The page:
"I would love to do Juliette. I was role-studying it at Houston. At that point, if I'd needed to go on I could have gotten through it and held my own. But now the role fits like a glove. I would love to do more Handel and Strauss. One of those Strauss roles, written for a mezzo, is Komponist (the composer) in Ariadne. I want to do more Norinas, but it's interesting that Don Pasquale isn't produced that often in the major houses. I was a pianist before becoming a singer, Debussy was my favorite composer. So, I would love to do Melisande, more French ladies - Manon being a bit down the road."

Heidi will sing her first Marguerite at Deutsche Oper Berlin during February and March 2017. "How about Thaïs? I've been pushing it here for eleven years now!"

"That might be after I do Marguerite and Juliette. Then, perhaps, Thaïs. I'm at a point in my career where I'm starting to shift repertoire. It's something I've been very careful and judicious about - what those next steps should be. I have a strong relationship with Deutsche Oper Berlin and do a lot of work there. I've been asked to move into much stronger repertoire and I've kept gracefully declining. It's like going from A to Z with nothing in between. Even though I want to sing those roles, it doesn't mean I should be singing them yet. I've moved into some bigger Handel ladies. I used to do Morgana in Alcina. Last season I sang the title role in Dresden. Again, I want to have the right weight in my voice for it and at the right time. What's smart as a singer is longevity - taking care of your instrument and not pushing it too fast too hard. What is the size of the repertoire? What kind of orchestration does it demand?"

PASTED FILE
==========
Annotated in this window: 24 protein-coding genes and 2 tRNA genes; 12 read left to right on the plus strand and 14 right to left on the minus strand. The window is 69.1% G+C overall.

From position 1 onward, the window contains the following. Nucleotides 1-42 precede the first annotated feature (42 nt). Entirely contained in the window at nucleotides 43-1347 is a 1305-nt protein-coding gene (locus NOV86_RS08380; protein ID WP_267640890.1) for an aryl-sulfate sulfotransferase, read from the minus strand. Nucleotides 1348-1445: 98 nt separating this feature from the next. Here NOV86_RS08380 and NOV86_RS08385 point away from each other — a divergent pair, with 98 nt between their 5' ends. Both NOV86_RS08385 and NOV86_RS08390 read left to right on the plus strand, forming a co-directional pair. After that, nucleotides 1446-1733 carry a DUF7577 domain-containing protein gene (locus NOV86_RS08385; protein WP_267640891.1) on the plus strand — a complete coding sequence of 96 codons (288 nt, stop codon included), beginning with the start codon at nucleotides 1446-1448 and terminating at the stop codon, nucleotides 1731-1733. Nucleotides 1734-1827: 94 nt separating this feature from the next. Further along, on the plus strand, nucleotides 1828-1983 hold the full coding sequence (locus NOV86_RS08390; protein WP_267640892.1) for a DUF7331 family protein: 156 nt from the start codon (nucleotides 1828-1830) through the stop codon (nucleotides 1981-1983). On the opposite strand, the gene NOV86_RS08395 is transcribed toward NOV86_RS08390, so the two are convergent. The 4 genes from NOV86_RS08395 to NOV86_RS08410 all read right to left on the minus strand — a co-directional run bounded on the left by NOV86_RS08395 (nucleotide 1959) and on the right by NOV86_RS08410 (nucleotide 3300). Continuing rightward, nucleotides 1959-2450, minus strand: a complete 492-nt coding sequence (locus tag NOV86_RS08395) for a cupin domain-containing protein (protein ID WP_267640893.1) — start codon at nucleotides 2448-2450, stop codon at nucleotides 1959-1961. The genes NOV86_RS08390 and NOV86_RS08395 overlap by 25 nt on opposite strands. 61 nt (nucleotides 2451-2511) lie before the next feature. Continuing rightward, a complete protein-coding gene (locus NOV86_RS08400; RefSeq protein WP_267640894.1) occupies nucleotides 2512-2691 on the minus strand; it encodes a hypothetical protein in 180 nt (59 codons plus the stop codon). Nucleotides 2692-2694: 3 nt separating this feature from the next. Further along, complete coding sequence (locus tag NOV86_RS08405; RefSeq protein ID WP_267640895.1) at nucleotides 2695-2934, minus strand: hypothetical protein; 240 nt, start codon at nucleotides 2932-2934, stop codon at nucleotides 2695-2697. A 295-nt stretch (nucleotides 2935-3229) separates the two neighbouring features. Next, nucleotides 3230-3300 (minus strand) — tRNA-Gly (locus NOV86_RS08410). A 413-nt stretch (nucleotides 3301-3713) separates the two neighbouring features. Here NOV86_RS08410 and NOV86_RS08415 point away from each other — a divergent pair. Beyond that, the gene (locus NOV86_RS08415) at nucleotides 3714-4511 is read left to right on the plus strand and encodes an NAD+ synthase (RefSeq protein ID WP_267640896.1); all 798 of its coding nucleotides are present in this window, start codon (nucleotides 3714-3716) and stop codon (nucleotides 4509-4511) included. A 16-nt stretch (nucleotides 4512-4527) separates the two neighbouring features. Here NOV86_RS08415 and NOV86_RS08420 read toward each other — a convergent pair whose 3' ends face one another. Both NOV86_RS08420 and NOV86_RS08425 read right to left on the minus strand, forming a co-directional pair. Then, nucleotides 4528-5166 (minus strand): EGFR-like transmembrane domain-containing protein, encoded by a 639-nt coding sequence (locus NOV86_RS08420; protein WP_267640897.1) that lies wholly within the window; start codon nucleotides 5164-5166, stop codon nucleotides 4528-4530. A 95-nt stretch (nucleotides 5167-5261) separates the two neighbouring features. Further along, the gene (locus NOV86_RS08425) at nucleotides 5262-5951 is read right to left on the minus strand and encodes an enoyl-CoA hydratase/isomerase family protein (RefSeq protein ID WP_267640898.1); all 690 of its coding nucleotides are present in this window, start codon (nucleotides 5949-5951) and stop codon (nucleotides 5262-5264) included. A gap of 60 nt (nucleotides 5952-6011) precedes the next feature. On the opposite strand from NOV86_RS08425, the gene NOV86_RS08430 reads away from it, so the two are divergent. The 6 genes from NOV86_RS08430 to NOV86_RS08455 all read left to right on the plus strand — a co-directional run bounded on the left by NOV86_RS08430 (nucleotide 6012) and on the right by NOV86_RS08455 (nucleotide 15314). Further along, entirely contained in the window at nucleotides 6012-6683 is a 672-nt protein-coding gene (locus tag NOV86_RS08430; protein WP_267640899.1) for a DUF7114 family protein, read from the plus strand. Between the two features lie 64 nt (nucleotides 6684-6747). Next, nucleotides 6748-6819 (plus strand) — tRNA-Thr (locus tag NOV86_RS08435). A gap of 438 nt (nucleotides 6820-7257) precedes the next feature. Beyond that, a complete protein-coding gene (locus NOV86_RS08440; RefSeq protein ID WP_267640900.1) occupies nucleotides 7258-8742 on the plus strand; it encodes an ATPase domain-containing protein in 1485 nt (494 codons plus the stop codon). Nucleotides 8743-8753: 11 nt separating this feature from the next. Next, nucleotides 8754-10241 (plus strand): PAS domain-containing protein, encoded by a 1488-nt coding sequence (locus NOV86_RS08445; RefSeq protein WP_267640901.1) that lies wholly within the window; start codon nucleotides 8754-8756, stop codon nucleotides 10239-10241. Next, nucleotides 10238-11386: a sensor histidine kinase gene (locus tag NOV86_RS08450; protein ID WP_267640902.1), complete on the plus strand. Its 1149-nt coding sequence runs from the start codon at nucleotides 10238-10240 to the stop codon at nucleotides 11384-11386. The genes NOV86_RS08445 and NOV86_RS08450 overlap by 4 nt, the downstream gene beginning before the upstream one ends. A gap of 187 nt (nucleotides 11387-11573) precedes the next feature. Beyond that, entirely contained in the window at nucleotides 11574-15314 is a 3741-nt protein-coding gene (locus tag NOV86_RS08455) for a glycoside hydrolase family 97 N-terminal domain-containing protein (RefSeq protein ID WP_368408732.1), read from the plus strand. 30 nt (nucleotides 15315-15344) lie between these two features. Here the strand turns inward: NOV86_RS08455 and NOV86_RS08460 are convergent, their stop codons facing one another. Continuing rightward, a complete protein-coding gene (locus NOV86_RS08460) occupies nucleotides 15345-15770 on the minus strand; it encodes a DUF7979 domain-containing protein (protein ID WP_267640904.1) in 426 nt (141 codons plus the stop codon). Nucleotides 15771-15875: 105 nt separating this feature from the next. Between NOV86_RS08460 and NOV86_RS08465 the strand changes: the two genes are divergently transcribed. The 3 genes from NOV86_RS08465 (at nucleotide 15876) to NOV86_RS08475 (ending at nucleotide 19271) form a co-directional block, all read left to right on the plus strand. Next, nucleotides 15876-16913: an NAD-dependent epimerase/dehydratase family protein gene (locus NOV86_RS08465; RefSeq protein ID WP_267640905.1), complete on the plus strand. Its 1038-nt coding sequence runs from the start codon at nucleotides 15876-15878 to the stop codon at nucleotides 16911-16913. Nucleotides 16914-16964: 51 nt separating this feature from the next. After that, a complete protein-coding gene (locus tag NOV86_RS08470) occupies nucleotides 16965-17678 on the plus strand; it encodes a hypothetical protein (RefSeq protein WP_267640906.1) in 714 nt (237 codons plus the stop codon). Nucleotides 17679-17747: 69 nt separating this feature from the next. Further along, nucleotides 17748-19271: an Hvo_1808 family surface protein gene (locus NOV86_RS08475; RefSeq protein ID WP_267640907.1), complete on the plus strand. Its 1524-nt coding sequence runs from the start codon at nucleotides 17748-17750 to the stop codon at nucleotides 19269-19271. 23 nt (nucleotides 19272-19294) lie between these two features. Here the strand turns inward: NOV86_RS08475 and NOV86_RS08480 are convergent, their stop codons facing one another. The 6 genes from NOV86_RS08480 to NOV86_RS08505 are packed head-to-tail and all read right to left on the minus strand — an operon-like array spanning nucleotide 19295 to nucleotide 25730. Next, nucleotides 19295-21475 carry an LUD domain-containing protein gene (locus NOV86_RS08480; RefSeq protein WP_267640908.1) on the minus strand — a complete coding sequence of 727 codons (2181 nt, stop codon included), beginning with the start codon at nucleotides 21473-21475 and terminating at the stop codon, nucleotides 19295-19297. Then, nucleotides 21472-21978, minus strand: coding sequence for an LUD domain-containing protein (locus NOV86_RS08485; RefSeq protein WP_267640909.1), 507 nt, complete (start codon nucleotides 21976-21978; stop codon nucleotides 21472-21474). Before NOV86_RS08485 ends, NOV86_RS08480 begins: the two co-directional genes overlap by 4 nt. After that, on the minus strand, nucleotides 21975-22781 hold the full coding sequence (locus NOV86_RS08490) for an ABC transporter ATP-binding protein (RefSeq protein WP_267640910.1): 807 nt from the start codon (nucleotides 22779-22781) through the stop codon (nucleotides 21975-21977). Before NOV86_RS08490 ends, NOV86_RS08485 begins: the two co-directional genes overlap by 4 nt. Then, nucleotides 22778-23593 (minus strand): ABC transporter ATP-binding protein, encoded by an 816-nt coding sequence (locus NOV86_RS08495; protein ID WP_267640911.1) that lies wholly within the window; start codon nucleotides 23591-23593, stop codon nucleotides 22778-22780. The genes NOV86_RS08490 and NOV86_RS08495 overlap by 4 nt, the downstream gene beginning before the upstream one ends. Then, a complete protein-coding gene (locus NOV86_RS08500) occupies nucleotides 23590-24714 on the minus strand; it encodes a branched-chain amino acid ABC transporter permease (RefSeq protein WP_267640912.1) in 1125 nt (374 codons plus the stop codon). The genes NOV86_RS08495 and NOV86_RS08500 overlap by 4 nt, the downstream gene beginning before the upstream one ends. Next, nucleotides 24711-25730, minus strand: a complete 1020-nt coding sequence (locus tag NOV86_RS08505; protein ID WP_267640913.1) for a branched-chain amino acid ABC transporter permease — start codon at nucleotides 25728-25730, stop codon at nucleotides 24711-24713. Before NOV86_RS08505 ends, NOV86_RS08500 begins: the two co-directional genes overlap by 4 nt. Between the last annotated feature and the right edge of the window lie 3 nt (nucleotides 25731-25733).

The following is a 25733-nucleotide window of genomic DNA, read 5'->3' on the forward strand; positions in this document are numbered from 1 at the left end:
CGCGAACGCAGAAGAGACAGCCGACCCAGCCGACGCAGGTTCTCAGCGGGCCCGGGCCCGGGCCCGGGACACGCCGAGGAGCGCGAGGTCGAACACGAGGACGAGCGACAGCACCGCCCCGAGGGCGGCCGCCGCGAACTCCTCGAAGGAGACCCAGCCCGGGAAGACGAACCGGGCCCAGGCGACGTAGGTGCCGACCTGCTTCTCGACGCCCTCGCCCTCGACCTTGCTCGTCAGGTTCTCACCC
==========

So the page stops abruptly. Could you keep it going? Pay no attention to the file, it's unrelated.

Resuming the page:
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The growing richness in her voice and the sheer physicality of singing Norina has got to be self-revealing in many ways and on many levels. Did the experience of it all surprise her?

"Yes, it did!"